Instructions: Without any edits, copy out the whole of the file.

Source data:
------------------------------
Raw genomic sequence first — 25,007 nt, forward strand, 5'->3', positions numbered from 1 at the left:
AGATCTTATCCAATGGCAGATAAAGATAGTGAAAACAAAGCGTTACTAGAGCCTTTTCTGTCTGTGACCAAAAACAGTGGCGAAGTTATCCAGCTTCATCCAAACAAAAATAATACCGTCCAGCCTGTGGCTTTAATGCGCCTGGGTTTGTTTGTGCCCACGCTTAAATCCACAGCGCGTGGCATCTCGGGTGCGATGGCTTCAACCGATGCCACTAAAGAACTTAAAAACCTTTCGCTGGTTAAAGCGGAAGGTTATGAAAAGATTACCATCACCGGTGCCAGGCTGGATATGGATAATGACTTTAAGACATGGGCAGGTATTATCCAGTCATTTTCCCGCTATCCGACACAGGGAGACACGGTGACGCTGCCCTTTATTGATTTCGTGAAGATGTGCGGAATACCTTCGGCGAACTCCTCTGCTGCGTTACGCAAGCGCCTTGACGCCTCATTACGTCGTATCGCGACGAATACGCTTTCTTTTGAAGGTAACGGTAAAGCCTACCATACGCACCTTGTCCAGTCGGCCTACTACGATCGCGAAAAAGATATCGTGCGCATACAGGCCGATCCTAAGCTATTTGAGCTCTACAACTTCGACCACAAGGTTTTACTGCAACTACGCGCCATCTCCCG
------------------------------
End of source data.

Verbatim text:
Raw genomic sequence first — 25,007 nt, forward strand, 5'->3', positions numbered from 1 at the left:
AGATCTTATCCAATGGCAGATAAAGATAGTGAAAACAAAGCGTTACTAGAGCCTTTTCTGTCTGTGACCAAAAACAGTGGCGAAGTTATCCAGCTTCATCCAAACAAAAATAATACCGTCCAGCCTGTGGCTTTAATGCGCCTGGGTTTGTTTGTGCCCACGCTTAAATCCACAGCGCGTGGCATCTCGGGTGCGATGGCTTCAACCGATGCCACTAAAGAACTTAAAAACCTTTCGCTGGTTAAAGCGGAAGGTTATGAAAAGATTACCATCACCGGTGCCAGGCTGGATATGGATAATGACTTTAAGACATGGGCAGGTATTATCCAGTCATTTTCCCGCTATCCGACACAGGGAGACACGGTGACGCTGCCCTTTATTGATTTCGTGAAGATGTGCGGAATACCTTCGGCGAACTCCTCTGCTGCGTTACGCAAGCGCCTTGACGCCTCATTACGTCGTATCGCGACGAATACGCTTTCTTTTGAAGGTAACGGTAAAGCCTACCATACGCACCTTGTCCAGTCGGCCTACTACGATCGCGAAAAAGATATCGTGCGCATACAGGCCGATCCTAAGCTATTTGAGCTCTACAACTTCGACCACAAGGTTTTACTGCAACTACGCGCCATCTCCCG